Menlo Fire using drones to document damage from Carr Fire

by Contributed Content on August 3, 2018

Multiple public safety drones will be flying over the burnt out and damaged areas of the city of Redding and Shasta County starting today and over the weekend.

The Menlo Park Fire Protection District and Alameda County Sheriff’s Department are once again partnering their Drone Programs to assist with aerial damage assessments, mapping and documentation of areas affected by the Carr Fire.

The group last worked together in the city of Santa Rosa and Sonoma County during the 2017 Tubbs Fire, doing similar aerial documentation work.

The Fire District’s UAS/Drone Program was started in 2014, and firefighters have used drones during hazardous material incidents, grass, timber and structure fires, along with missions above the San Francisco Bay, or flooded areas, and in direct support of water rescues or recoveries. Most notably during the South Fork Fire in Yosemite last year, they were flown at night, or in the early morning, to monitor fire behavior and to determine if the fire had jumped containment lines, and to provide real time aerial imagery that was shared directly with fire crews headed into the field for improved situational awareness and to help pinpoint suppression efforts.

The eight member Fire District Team arrived Thursday to prepare for drone operations on Friday. Those preparations included the review, or establishment, of temporary flight restrictions (TFR) for other aircraft and the coordination with the Carr Fires Air Boss, to establish an air anti-confliction plan and to then preview the impacted areas to be flown for familiarity and approach.

Menlo Park Fire Battalion Chief Tom Calvert, who leads the team said: “We’ve learned from our previous experiences above Coffee Park and Fountain Grove last year that we only need to fly between 150 – 200 feet in elevation to capture high resolution photography and video imagery. Using special mapping software, we can then create a zoom-in, zoom-out, 360 degree, stitched together aerial mosaic of the damaged and destroyed areas.”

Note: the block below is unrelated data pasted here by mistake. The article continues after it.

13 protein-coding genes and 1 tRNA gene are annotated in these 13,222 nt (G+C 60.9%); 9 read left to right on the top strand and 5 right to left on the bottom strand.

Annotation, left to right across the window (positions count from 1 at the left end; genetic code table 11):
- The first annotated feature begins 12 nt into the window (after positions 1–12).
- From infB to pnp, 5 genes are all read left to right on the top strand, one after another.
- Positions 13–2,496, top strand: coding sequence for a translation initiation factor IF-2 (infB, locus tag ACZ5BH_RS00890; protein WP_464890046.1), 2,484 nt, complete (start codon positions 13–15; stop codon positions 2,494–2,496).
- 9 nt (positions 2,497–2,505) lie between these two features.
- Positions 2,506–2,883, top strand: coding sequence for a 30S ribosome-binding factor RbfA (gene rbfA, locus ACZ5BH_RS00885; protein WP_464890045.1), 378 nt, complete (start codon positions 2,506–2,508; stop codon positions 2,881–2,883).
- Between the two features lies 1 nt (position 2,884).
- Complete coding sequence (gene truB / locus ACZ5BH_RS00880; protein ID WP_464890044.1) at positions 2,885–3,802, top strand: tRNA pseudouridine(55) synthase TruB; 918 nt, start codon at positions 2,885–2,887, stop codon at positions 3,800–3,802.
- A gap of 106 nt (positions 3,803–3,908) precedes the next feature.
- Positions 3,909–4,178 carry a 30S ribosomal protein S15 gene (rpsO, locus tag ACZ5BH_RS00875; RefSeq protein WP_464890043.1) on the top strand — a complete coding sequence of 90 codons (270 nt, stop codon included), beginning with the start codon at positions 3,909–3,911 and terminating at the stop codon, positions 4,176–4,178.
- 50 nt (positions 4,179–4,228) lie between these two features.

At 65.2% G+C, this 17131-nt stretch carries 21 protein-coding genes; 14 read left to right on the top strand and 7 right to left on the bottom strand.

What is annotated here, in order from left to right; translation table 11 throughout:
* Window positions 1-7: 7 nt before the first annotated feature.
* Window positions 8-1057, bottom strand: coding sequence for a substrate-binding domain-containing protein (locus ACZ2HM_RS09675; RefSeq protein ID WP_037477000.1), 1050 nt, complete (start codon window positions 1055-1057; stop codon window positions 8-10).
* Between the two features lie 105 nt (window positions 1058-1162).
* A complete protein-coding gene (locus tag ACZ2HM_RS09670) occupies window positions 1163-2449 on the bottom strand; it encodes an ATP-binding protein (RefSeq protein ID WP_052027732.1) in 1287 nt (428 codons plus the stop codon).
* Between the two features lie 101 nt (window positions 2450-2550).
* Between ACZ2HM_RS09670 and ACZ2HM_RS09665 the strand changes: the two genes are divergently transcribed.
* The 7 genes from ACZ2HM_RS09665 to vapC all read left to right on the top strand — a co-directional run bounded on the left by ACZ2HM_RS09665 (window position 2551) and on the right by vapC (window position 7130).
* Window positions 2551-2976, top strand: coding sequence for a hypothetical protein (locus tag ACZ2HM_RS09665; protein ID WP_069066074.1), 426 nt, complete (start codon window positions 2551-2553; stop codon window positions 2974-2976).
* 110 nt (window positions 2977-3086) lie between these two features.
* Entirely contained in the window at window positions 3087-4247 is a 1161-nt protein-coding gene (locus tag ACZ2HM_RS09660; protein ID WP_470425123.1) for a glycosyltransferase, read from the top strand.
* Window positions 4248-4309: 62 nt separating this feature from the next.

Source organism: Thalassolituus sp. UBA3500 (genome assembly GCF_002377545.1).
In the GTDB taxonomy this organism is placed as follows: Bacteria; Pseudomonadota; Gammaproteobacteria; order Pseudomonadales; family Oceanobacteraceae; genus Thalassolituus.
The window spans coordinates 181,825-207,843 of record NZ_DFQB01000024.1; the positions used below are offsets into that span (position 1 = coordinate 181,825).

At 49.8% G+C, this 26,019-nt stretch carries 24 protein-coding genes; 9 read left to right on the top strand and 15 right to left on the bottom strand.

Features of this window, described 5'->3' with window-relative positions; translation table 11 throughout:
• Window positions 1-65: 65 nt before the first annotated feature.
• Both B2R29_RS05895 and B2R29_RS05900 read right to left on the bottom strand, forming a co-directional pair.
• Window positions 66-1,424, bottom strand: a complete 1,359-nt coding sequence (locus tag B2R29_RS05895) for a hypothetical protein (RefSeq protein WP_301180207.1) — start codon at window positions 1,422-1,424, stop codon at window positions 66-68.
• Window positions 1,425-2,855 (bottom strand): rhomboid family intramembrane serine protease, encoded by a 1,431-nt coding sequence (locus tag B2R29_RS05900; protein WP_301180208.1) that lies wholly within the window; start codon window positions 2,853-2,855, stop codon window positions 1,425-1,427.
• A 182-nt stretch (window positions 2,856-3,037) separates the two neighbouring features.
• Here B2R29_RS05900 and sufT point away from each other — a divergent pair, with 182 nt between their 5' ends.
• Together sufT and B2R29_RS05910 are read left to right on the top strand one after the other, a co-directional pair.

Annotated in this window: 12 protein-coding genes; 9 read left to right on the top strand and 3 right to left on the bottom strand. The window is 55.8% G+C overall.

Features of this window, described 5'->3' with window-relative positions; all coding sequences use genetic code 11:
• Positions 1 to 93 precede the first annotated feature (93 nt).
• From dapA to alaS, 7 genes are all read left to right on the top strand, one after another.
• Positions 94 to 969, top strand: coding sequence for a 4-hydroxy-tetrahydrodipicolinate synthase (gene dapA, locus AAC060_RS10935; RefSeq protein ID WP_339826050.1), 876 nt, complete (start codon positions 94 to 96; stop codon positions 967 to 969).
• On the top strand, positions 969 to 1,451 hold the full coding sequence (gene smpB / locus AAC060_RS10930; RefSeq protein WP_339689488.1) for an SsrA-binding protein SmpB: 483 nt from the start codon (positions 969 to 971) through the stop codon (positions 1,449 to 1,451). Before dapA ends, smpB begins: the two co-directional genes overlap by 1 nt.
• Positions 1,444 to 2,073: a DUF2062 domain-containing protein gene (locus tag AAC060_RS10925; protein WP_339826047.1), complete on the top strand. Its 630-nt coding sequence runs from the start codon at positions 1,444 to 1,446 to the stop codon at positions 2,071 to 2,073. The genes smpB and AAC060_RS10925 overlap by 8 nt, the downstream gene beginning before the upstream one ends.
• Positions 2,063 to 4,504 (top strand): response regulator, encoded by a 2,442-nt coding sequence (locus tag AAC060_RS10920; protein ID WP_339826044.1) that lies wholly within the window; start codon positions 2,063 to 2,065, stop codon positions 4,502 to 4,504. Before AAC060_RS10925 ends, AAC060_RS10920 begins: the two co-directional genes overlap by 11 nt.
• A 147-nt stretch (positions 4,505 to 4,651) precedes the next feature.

The eight member Alameda County Sheriff’s team will arrive Friday morning and coordinate with the Menlo Fire team. Both teams will then be assigned to specific areas and grids that will need to be flown, documented but not duplicated over an estimated three day period.

“It’s important to understand that we are once again breaking new ground here, said Menlo Park Fire Chief Harold Schapelhouman.  The use of Public Safety Drones to properly document damaged and destroyed areas is extremely helpful to the homeowners who can then actually find and see their neighborhood and/or property. That also gives them the ability to send that information to their insurance company, or have it be used for reference by the State or Federal Government (FEMA) for claims by residents or the City and County themselves.”

The Fire District currently has five other firefighters and an Engine assigned to the fire lines on the Carr Fire and Fire Line Paramedics assigned to the Ferguson and Mendocino Complex Fires. All local Fire District Stations continue to be fully staffed and equipped.

Photo courtesy of Menlo Fire; Menlo Fires UAS/Drone Team (from left to right) Battalion Chief Tom Calvert, Fire Marshal Jon Johnston, Engineer Kevin White, Emergency Specialist Mike Ralston and Captain Rob Johnson are welcomed at the Redding City Hall Thursday by Jeremy, Brodie and Charlotte 

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